Healthcare's biggest convention of information professionals has assembled a rescue package of presentations on how to keep from being burned by Y2K computer problems.
Now it's up to the pros to leave their home fires long enough to attend the sessions.
The Healthcare Information and Management Systems Society conference and exhibition, to run Feb. 21 to 25 in Atlanta, falls during a critical period in the industry's race to correct date-related programming that can't recognize the new millennium.
No fewer than six sessions are scheduled specifically on the Y2K problem, including a high-profile general session Feb. 24. The focus is on end-stage preparation for the millennium and contingency planning for computer-triggered failures in key business and medical areas, says John Page, HIMSS' executive director.
But healthcare organizations across the country still have so much to do that HIMSS guesses its core membership of computer analysts and programmers will have difficulty breaking free for up to a week.
For the first time since it became a full-fledged convention in 1992, the annual HIMSS conference is expected to attract fewer attendees than the year before.
Last year's conference in Orlando, Fla., attracted 19,500 attendees, up by 20% from 15,800 in 1997 and by 50% from the 12,870 who attended the 1996 gathering, also in Atlanta.
For 1999, convention organizers initially lowered their expectations to about 15,000. But a higher-than-expected registration rate has raised estimates to between 17,000 and 18,000, about 10% lower than last year's total, says Pamela Barrett, HIMSS' director of education and publications.
Shared Medical Systems, the second-largest vendor of healthcare information systems, pulled out of the HIMSS exhibition less than two months before the event, citing healthcare customer demands for Y2K services.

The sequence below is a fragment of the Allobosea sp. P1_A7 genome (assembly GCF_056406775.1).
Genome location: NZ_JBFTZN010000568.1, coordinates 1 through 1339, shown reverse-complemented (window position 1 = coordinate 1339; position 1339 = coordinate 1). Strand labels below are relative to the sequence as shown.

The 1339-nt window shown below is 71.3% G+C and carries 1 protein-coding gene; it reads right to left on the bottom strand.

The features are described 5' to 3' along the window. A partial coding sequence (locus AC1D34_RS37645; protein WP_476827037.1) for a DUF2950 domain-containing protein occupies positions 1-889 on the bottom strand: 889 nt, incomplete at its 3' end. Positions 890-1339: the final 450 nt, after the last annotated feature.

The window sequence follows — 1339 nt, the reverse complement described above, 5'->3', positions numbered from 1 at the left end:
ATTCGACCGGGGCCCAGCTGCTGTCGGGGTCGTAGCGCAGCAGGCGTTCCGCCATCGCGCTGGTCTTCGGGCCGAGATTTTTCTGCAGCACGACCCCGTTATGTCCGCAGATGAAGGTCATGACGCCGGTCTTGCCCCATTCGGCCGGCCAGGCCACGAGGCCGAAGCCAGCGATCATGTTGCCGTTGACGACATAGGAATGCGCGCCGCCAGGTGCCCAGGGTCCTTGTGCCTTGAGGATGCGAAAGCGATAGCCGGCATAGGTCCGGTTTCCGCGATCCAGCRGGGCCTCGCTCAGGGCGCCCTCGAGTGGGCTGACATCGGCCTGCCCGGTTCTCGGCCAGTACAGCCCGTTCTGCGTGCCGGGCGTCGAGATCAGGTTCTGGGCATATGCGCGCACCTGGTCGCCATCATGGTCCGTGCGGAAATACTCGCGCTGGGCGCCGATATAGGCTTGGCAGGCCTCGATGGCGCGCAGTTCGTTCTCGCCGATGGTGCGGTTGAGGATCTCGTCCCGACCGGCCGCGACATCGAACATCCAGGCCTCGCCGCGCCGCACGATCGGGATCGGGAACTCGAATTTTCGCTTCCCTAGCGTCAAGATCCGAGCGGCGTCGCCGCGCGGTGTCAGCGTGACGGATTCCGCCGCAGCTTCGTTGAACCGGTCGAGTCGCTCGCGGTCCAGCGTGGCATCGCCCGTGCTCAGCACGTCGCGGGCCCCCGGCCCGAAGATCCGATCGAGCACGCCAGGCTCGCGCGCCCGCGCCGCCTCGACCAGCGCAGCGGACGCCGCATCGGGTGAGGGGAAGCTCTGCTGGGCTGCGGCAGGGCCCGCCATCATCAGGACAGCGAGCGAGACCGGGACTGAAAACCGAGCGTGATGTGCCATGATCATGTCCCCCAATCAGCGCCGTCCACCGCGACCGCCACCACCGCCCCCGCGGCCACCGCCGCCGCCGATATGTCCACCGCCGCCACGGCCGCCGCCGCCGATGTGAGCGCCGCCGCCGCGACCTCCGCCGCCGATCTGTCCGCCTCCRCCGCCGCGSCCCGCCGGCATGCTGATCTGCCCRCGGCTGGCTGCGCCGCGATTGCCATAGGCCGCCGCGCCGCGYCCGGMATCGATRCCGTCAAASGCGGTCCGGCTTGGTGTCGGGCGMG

But few others appear to be following the example of Malvern, Pa.-based SMS. In fact, about 100 vendors were still on a waiting list as of last week, says James Anderson, HIMSS exhibits and vendor relations coordinator.
That's despite an increase of 65,000 square feet of available booth space compared with the last exhibition at the same place, the Georgia World Congress Center, in 1996.
Two additional halls will boost the total booth area to 198,000 square feet, up from 133,000 square feet three years ago, allowing 488 exhibitors to squeeze onto the floor, Anderson says.
However, the capacity is still less than the 220,000 square feet of booth space available a year ago at the Orange County Convention Center in Orlando.
Some exhibit space was sacrificed this year to accommodate areas for theater-style presentations and demonstrations.
The 20-by-30-foot theater spaces offered 17 one-hour slots, all of which were sold, Anderson says. Half were offered to registered exhibitors, and half were reserved for vendors on the waiting list, he says.
Page says the theaters are enclosed areas away from the noise of clashing activities in close quarters on the exhibit floor. The idea was discussed last year and validated partly because some vendors, such as Microsoft Corp., said that the booth arrangement sometimes hindered their efforts to explain their products, he says.
This year Microsoft did not book any theater space, however, preferring to cluster software "partners" around its exhibit space, Page says.
HIMSS vendors will have a better chance of getting the undivided attention of attendees this year, thanks to scheduling changes in educational sessions.
Those sessions will be concentrated in the mornings and end just as the exhibition is getting under way instead of overlapping the exhibition.
Last year, each day of the conference started with a general session before smaller sessions began. A year ago 14 sessions were in progress concurrently, which allowed that conference to offer 156 sessions. This year the only general session in the morning will be the opening keynote speech by former President George Bush.
That allows the 144 sessions to begin and end earlier during the next three days, Page says. And only 12 concurrent sessions are planned.
The reduced number of general sessions and concurrent sessions should allow registrants to attend a more educational presentations and still have time to visit the exhibit floor afterward, Page says.
In the wake of the conference, HIMSS will produce a compendium of technical papers on Y2K to help computer professionals get through the home stretch this year. The aim is to compile a wealth of information from various conference sources into a single reference volume, Page says.